Across industries, companies have experienced an increase in SKUs, shorter shelf lives for their products, and increased demand for production changeovers over the years. As a result, case coding has become significantly more important in helping the supply chain and logistics function of businesses, allowing manufacturers to track their product as it transitions from supplier to store. Case coding also plays a role in helping businesses brand themselves, letting companies print a graphic or product information on the side of boxes that immediately identifies where that box has come from and its contents.
The printed texts, graphics, and barcodes have to be accurate to ensure that the logistics process runs smoothly. But if there’s an issue with printing, the code can become illegible. This is especially difficult as boxes move from a tape case sealer or hot melt glue case sealer to coder — during this process, codes are vulnerable to misprints due to material handling, debris from the case sealer getting onto the
printhead, and more. From there, businesses lose track of data, translating into problems with product integrity, transparency,reputation, and even costly potential legal matters.
Luckily, there are some simple steps manufacturers and plant managers can take to prevent their codes from being smeared, smudged, or otherwise unreadable. And the more responsibility companies take to ensure their case sealers and coders are harmoniously working together, the better their supply chain and logistics function will be.
As you’ve already learned, a bad case code can cause major distress within a company. Not only can reprinting be costly, but it can also cause a slowdown on the production floor that leads to deliverability issues with customers. And when a product is unavailable, customers become easily frustrated, switching to competitors and leaving negative reviews online. All in all, a problem in the case coding process can leave a business in the lurch when it comes to its reputation and revenue.
It’s important to keep in mind, however, that if you don’t have a good case coding printer to begin with, a lot of your work to maintain your machine and set up your production line will be moot. With so many options and features on the market, it can be difficult to find the perfect case coding machine for your specific needs.
To avoid feeling lost in the amount of case coders available today, put together a list of needs as you evaluate each printer. Below, we’ve created a simple checklist that you can use to get started.
Are the barcodes readable throughout the supply chain? Is the case coder capable of printing barcodes up-to-date with industry regulations? Can it embed real-time date, time and production information into the print message? Pre-printed barcodes are seen as top-quality readable marks directly on corrugate cases. However, to maintain a stock of pre-printed boxes means additional storage — whether that is within your facility or paid for in an offsite warehouse. This can be an expensive additional cost that runs the risk of scrappage if and when changes need to be made due to changeover for new production runs and product variations. Another factor would be the interventions
required when manufacturers need to change out their pre-printed case stock with each and every production run since the cases are unique to the SKU.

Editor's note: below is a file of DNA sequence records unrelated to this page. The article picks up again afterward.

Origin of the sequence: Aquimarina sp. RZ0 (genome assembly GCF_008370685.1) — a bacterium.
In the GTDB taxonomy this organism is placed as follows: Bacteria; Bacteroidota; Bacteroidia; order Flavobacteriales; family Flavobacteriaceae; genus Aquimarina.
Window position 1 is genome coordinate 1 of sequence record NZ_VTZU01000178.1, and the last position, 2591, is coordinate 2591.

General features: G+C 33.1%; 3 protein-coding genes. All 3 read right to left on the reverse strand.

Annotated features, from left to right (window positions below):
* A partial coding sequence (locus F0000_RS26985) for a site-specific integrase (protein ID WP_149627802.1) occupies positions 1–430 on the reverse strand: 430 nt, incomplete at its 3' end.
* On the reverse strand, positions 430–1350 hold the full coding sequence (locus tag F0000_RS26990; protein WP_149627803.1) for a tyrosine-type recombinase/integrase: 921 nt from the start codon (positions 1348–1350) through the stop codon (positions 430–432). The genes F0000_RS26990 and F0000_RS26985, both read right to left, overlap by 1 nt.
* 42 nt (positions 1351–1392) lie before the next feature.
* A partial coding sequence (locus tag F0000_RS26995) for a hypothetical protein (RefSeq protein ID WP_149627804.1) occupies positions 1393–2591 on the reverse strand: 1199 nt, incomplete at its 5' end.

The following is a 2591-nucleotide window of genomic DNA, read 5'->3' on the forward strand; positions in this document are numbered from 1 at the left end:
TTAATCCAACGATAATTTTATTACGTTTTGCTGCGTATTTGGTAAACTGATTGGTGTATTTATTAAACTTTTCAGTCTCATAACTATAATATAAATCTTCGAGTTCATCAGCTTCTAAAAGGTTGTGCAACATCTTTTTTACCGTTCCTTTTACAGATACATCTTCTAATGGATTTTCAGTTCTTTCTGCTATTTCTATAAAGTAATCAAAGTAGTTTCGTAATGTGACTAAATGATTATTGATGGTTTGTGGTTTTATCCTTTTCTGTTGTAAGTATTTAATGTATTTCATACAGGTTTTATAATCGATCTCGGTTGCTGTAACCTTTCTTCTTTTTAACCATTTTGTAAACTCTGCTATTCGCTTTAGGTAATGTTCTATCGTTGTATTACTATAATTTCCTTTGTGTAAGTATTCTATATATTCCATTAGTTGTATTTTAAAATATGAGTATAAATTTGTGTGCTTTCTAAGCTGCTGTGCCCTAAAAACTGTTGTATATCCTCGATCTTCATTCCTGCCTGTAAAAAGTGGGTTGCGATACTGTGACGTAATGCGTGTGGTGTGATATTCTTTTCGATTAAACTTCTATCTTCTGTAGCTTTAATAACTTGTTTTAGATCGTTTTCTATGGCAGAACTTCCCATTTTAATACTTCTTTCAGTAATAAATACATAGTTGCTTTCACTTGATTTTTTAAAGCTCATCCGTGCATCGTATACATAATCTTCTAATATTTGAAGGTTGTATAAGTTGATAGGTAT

Consider what your printer parts are made of to avoid unexpected downtime. For example, what kind of materials are used for the printer’s nozzles? Full stainless-steel nozzles can handle rugged conditions, resist damage and maintain optimum printing characteristics. These components can also be taken through a refurbishment cycle instead of needing to be fully replaced like printers with plastic face plates.
Talk to your internal stakeholders, including your maintenance, marketing, engineering, and IT departments. Your maintenance and engineering teams will take close inspection of the technical servicing features and the operability, while your marketing team will be focused on how the company’s logos and text will look after printing. Lastly, your IT department will need to integrate product databases with the industrial inkjet case coder’s message creation software, so someone on this team will need to be informed on the purchasing decision.
In the past, all of the messages for case coding were proprietary or had to be designed directly on the software. But over the last five years, there’s been a significant increase in the different logos, barcodes, and text companies need to print as product varieties increase. Instead of dealing with 50 different SKUs, there are now thousands of different SKUs that belong to different brands. The right case coding printer will allow you to connect to a variety of product information management (PIM) databases to grab the right product information and even brand logos for simple message creation.
Whether you’re purchasing a brand-new case coder or you’re still working with the one you have now, it’s important to keep in mind how your warehouse is set up to ensure your case coding works at an optimal level. If you don’t, you’re more likely to run into issues with material handling which could make your code unreadable or even damage the product inside your cases.
Your entire manufacturing production line relies on a smooth transition from machine to machine. Here are just a few things to consider when avoiding code degradation after the case is sealed:
If the box isn’t close enough to the case coder, it might not print at all. But if it’s too close, it could mistakenly impact the case coder, making the barcode wavy and unreadable or worse damage the case coder. Inconsistent control of how the box is presented in front of the inkjet coder, especially if the box is not squarely taped or glued, can quickly become problematic, especially as the case transitions from the case sealer to the case coder.